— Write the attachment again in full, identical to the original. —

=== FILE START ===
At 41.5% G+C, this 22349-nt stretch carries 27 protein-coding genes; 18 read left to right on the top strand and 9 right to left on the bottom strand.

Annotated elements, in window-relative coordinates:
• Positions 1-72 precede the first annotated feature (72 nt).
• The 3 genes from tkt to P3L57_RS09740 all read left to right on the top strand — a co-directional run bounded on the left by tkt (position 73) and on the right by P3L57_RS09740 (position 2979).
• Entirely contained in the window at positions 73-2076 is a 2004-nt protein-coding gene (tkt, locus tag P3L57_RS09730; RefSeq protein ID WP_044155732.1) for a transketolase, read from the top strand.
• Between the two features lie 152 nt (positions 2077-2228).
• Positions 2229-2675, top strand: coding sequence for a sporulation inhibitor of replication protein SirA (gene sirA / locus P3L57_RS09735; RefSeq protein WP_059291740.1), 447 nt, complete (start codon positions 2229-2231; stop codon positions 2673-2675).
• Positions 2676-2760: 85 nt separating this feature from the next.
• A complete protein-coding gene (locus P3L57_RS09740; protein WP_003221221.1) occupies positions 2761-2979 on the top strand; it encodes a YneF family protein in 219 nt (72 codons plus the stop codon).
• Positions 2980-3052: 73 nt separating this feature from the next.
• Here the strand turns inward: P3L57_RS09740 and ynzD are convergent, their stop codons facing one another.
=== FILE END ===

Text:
At 41.5% G+C, this 22349-nt stretch carries 27 protein-coding genes; 18 read left to right on the top strand and 9 right to left on the bottom strand.

Annotated elements, in window-relative coordinates:
• Positions 1-72 precede the first annotated feature (72 nt).
• The 3 genes from tkt to P3L57_RS09740 all read left to right on the top strand — a co-directional run bounded on the left by tkt (position 73) and on the right by P3L57_RS09740 (position 2979).
• Entirely contained in the window at positions 73-2076 is a 2004-nt protein-coding gene (tkt, locus tag P3L57_RS09730; RefSeq protein ID WP_044155732.1) for a transketolase, read from the top strand.
• Between the two features lie 152 nt (positions 2077-2228).
• Positions 2229-2675, top strand: coding sequence for a sporulation inhibitor of replication protein SirA (gene sirA / locus P3L57_RS09735; RefSeq protein WP_059291740.1), 447 nt, complete (start codon positions 2229-2231; stop codon positions 2673-2675).
• Positions 2676-2760: 85 nt separating this feature from the next.
• A complete protein-coding gene (locus P3L57_RS09740; protein WP_003221221.1) occupies positions 2761-2979 on the top strand; it encodes a YneF family protein in 219 nt (72 codons plus the stop codon).
• Positions 2980-3052: 73 nt separating this feature from the next.
• Here the strand turns inward: P3L57_RS09740 and ynzD are convergent, their stop codons facing one another.